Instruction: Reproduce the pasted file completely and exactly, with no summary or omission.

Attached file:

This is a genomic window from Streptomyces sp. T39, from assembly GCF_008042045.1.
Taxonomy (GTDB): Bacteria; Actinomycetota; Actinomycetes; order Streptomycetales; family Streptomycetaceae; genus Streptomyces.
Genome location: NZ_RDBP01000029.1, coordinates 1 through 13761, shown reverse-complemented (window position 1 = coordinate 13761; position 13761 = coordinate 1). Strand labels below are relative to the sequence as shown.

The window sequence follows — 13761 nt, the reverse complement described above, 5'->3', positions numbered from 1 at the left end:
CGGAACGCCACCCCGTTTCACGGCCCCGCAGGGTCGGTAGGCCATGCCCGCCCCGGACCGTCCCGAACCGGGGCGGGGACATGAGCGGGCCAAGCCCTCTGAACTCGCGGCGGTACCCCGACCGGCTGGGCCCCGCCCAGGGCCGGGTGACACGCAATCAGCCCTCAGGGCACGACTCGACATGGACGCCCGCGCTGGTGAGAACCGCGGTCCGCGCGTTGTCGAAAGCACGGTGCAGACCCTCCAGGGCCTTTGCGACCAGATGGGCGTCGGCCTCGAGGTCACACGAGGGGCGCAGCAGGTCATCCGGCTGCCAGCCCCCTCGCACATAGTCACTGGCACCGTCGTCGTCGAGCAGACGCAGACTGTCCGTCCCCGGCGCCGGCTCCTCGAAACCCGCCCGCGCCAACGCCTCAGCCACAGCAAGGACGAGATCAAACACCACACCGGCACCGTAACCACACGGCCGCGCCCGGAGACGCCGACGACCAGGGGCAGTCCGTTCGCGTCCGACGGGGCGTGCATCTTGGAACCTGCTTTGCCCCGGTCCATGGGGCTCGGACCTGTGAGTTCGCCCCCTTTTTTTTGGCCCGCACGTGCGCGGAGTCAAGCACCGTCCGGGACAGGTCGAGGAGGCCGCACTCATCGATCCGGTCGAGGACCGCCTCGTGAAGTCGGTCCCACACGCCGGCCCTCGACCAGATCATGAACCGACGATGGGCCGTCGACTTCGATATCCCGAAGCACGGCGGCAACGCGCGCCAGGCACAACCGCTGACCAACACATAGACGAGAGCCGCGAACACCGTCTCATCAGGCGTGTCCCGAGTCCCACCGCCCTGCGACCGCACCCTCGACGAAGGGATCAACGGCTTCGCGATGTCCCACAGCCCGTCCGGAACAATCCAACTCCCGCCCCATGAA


This is a genomic window from Streptomyces sp. T39, from assembly GCF_008042045.1.
Taxonomy (GTDB): Bacteria; Actinomycetota; Actinomycetes; order Streptomycetales; family Streptomycetaceae; genus Streptomyces.
Genome location: NZ_RDBP01000029.1, coordinates 1 through 13761, shown reverse-complemented (window position 1 = coordinate 13761; position 13761 = coordinate 1). Strand labels below are relative to the sequence as shown.

The window sequence follows — 13761 nt, the reverse complement described above, 5'->3', positions numbered from 1 at the left end:
CGGAACGCCACCCCGTTTCACGGCCCCGCAGGGTCGGTAGGCCATGCCCGCCCCGGACCGTCCCGAACCGGGGCGGGGACATGAGCGGGCCAAGCCCTCTGAACTCGCGGCGGTACCCCGACCGGCTGGGCCCCGCCCAGGGCCGGGTGACACGCAATCAGCCCTCAGGGCACGACTCGACATGGACGCCCGCGCTGGTGAGAACCGCGGTCCGCGCGTTGTCGAAAGCACGGTGCAGACCCTCCAGGGCCTTTGCGACCAGATGGGCGTCGGCCTCGAGGTCACACGAGGGGCGCAGCAGGTCATCCGGCTGCCAGCCCCCTCGCACATAGTCACTGGCACCGTCGTCGTCGAGCAGACGCAGACTGTCCGTCCCCGGCGCCGGCTCCTCGAAACCCGCCCGCGCCAACGCCTCAGCCACAGCAAGGACGAGATCAAACACCACACCGGCACCGTAACCACACGGCCGCGCCCGGAGACGCCGACGACCAGGGGCAGTCCGTTCGCGTCCGACGGGGCGTGCATCTTGGAACCTGCTTTGCCCCGGTCCATGGGGCTCGGACCTGTGAGTTCGCCCCCTTTTTTTTGGCCCGCACGTGCGCGGAGTCAAGCACCGTCCGGGACAGGTCGAGGAGGCCGCACTCATCGATCCGGTCGAGGACCGCCTCGTGAAGTCGGTCCCACACGCCGGCCCTCGACCAGATCATGAACCGACGATGGGCCGTCGACTTCGATATCCCGAAGCACGGCGGCAACGCGCGCCAGGCACAACCGCTGACCAACACATAGACGAGAGCCGCGAACACCGTCTCATCAGGCGTGTCCCGAGTCCCACCGCCCTGCGACCGCACCCTCGACGAAGGGATCAACGGCTTCGCGATGTCCCACAGCCCGTCCGGAACAATCCAACTCCCGCCCCATGAA